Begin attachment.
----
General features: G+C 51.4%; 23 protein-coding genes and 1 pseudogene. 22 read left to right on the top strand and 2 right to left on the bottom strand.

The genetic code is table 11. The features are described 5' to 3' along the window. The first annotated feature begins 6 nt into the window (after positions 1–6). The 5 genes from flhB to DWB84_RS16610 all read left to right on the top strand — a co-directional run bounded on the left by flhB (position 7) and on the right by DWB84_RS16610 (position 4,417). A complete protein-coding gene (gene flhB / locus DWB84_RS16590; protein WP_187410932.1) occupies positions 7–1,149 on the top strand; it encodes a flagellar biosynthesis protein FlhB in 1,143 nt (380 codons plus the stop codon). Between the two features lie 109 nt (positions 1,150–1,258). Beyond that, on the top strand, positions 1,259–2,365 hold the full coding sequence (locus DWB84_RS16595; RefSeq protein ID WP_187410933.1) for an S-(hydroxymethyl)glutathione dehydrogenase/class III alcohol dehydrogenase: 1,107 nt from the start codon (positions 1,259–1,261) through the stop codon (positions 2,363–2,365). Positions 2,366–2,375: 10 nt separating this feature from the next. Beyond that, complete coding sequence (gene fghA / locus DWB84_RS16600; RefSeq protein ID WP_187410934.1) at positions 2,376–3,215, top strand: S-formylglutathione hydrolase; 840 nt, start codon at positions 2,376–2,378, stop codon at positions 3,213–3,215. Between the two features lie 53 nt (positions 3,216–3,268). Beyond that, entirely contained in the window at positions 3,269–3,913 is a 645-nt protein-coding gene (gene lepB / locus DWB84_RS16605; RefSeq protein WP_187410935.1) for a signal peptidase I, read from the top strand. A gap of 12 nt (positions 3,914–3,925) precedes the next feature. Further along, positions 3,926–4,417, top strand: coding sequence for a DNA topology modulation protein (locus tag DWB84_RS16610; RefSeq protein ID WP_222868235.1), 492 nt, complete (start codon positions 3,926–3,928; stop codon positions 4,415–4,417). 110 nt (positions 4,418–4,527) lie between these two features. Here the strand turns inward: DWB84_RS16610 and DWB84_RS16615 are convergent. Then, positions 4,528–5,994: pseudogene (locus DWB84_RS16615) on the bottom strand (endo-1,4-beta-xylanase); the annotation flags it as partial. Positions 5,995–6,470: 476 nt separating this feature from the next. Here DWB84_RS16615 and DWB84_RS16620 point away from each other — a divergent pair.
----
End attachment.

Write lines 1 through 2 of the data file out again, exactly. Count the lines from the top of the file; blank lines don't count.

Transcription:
General features: G+C 51.4%; 23 protein-coding genes and 1 pseudogene. 22 read left to right on the top strand and 2 right to left on the bottom strand.

The genetic code is table 11. The features are described 5' to 3' along the window. The first annotated feature begins 6 nt into the window (after positions 1–6). The 5 genes from flhB to DWB84_RS16610 all read left to right on the top strand — a co-directional run bounded on the left by flhB (position 7) and on the right by DWB84_RS16610 (position 4,417). A complete protein-coding gene (gene flhB / locus DWB84_RS16590; protein WP_187410932.1) occupies positions 7–1,149 on the top strand; it encodes a flagellar biosynthesis protein FlhB in 1,143 nt (380 codons plus the stop codon). Between the two features lie 109 nt (positions 1,150–1,258). Beyond that, on the top strand, positions 1,259–2,365 hold the full coding sequence (locus DWB84_RS16595; RefSeq protein ID WP_187410933.1) for an S-(hydroxymethyl)glutathione dehydrogenase/class III alcohol dehydrogenase: 1,107 nt from the start codon (positions 1,259–1,261) through the stop codon (positions 2,363–2,365). Positions 2,366–2,375: 10 nt separating this feature from the next. Beyond that, complete coding sequence (gene fghA / locus DWB84_RS16600; RefSeq protein ID WP_187410934.1) at positions 2,376–3,215, top strand: S-formylglutathione hydrolase; 840 nt, start codon at positions 2,376–2,378, stop codon at positions 3,213–3,215. Between the two features lie 53 nt (positions 3,216–3,268). Beyond that, entirely contained in the window at positions 3,269–3,913 is a 645-nt protein-coding gene (gene lepB / locus DWB84_RS16605; RefSeq protein WP_187410935.1) for a signal peptidase I, read from the top strand. A gap of 12 nt (positions 3,914–3,925) precedes the next feature. Further along, positions 3,926–4,417, top strand: coding sequence for a DNA topology modulation protein (locus tag DWB84_RS16610; RefSeq protein ID WP_222868235.1), 492 nt, complete (start codon positions 3,926–3,928; stop codon positions 4,415–4,417). 110 nt (positions 4,418–4,527) lie between these two features. Here the strand turns inward: DWB84_RS16610 and DWB84_RS16615 are convergent. Then, positions 4,528–5,994: pseudogene (locus DWB84_RS16615) on the bottom strand (endo-1,4-beta-xylanase); the annotation flags it as partial. Positions 5,995–6,470: 476 nt separating this feature from the next. Here DWB84_RS16615 and DWB84_RS16620 point away from each other — a divergent pair.